Nortel customers don't need to panic, analysts say

By , Computerworld |  Networking, bankruptcy, Nortel

Nortel Networks customers: Don't panic and rip out your Nortel gear.

That's the advice of analysts who follow the Toronto-based network equipment provider, which filed Wednesday for protection from creditors under chapter 11 of U.S. bankruptcy laws.

While the Chapter 11 filing may sound dire, it is not as serious as it might have been with a Chapter 7 filing. The Chapter 11 law is designed to give companies in financial trouble some to organize a plan for paying off debts, analysts noted.

But having Nortel in Chapter 11 can be a thorny problem for the CIO of a large company that has entrusted its vital networks to Nortel, especially because Nortel has been under financial strain for around four years and faces debts of US$4 billion, analysts said. The company's stock price has slipped well below a $1, and closed Tuesday at 32 cents.

"If I was a board member of a company using Nortel for mission critical needs, I'd be asking the CIO what the hell they were doing," said Zeus Kerravala , an analyst with Yankee Group Inc. in Boston.

Kerravala said that a potential bankruptcy filing was expected last fall, so Wednesday's news is not a surprise.

At the same time, Kerravala and analyst Jack Gold of J.Gold Associates in Northboro, Mass., said nothing urgent has happened Wednesday. In fact, a Chapter 11 filing will help Nortel protect what cash it has, they noted.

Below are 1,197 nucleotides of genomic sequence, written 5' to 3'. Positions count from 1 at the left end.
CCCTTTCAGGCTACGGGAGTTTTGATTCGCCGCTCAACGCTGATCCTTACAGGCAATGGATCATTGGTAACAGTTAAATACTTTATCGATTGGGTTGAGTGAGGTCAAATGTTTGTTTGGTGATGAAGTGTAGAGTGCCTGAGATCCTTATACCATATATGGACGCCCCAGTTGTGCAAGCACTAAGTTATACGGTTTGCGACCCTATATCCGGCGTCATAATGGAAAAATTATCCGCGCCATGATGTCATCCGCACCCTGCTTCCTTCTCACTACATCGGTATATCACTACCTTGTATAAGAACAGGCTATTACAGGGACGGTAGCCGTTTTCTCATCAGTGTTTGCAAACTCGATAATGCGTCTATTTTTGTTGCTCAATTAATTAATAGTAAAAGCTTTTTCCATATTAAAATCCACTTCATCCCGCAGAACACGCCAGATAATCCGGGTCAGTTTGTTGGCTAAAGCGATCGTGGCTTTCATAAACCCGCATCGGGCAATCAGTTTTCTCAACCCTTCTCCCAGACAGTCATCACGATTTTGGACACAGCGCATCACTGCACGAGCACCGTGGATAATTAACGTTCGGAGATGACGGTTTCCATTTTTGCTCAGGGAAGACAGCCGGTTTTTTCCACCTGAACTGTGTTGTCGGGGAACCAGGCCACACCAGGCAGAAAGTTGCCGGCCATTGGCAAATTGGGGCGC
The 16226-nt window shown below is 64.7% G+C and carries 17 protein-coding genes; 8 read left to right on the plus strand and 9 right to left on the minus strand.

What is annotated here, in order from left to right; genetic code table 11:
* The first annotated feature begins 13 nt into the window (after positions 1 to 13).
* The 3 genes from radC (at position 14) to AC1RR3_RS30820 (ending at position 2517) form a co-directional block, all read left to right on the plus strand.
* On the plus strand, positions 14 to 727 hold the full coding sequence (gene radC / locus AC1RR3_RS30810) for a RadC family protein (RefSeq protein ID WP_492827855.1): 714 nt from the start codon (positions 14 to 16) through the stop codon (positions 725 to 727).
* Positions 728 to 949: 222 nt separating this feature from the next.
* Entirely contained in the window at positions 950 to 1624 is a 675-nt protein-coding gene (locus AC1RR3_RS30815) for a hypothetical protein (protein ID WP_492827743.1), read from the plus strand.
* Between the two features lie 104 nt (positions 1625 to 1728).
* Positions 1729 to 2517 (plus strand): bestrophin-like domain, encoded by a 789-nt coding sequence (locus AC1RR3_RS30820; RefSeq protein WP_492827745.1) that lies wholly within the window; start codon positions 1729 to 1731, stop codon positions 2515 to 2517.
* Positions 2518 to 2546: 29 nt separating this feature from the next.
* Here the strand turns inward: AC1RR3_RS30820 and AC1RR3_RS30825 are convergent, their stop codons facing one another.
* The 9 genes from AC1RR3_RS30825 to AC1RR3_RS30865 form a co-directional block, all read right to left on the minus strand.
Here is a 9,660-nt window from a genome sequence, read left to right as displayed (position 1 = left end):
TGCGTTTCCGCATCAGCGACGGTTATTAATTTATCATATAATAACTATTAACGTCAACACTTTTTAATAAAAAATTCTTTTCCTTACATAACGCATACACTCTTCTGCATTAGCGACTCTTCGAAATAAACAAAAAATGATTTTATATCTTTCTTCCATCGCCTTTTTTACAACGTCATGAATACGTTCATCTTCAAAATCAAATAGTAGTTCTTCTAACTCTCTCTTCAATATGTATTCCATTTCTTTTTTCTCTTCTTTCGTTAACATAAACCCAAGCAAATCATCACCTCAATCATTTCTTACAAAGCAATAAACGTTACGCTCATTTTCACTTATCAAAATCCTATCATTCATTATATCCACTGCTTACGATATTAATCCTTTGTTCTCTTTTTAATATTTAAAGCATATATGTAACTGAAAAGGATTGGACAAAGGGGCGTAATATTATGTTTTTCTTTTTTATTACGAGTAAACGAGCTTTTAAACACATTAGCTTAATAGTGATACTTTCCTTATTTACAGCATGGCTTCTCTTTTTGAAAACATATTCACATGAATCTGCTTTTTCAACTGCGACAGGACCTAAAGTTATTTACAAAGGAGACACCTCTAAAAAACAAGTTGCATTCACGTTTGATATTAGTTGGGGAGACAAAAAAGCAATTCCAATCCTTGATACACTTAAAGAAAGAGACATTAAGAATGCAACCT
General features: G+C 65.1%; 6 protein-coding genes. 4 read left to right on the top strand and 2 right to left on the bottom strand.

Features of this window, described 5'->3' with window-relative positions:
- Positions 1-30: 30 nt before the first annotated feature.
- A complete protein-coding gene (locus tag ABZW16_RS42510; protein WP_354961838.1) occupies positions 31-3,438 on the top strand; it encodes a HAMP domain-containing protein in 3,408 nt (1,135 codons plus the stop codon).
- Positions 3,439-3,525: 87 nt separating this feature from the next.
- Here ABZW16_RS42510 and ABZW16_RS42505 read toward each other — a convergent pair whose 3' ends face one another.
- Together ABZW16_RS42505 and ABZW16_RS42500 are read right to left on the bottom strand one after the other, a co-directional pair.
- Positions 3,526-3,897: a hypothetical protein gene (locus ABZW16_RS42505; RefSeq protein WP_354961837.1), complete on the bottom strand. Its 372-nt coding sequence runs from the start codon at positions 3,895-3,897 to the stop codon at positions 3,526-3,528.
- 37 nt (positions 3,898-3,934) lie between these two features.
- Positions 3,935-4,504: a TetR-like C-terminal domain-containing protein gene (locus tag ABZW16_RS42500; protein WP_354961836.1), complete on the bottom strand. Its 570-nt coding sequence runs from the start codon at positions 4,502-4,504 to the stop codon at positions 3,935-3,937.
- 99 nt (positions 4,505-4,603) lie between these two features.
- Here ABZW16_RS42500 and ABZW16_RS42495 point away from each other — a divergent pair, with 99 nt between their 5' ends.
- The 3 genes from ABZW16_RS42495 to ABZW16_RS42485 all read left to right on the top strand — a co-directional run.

What CIOs face is a more strategic decision, and if they are undergoing a upgrade of a part of a network, it might be time to look to other vendors, analysts agreed.

"Nortel does face a customer perception issue with customers saying, 'Do I want to invest any further money with a company whose future is unclear?'" Kerravala said. "When they come out of Chapter 11, they may look a lot different, but during this period, Nortel won't invest in small companies with innovative technologies."

Gold said that big Nortel customers need to weigh what is happening carefully. "If I were a big company using all kinds of Nortel gear and I was facing an equipment refresh, I'd be very hesitant to use Nortel," he said

In a video address on the company's Web site, Nortel CEO Mike Zafirovski addressed Nortel customers head-on, assuring them that Nortel is "100% commmitted to customers" and that Nortel employees "all remain very committed to the future of Nortel."

Zafirovski said Nortel, a traditional supplier of telephone network infrastructure gear to network carriers globally, has made "significant progress in the last three years" since his arrival as CEO, and had done well in sales of wireless technology, 40 Gigabit Ethernet switching and unified communications products.

But the analysts said Nortel hasn't done enough to move beyond its legacy as a telecommunications carrier switch provider and to show advantage in innovative technology areas. If the economy had not soured globally, Nortel might not have needed to file Chapter 11, they agreed.

While engineering of its products is still good, Kerravala rated Nortel a four on a scale of one to 10 for its innovations. "Nortel is not seeing market transitions happen, and while they do make good products, they haven't led in things like voice over IP. Where can Nortel lead?"

One green initiative Nortel announced at Interop last spring was designed to show that Nortel switches use less energy than those from Cisco Systems Inc. and others. But Kerravala ridiculed that green effort, saying "it was mostly marketing, and if I were a customer buying green, I hope the green part wasn't what persuaded you to buy it."

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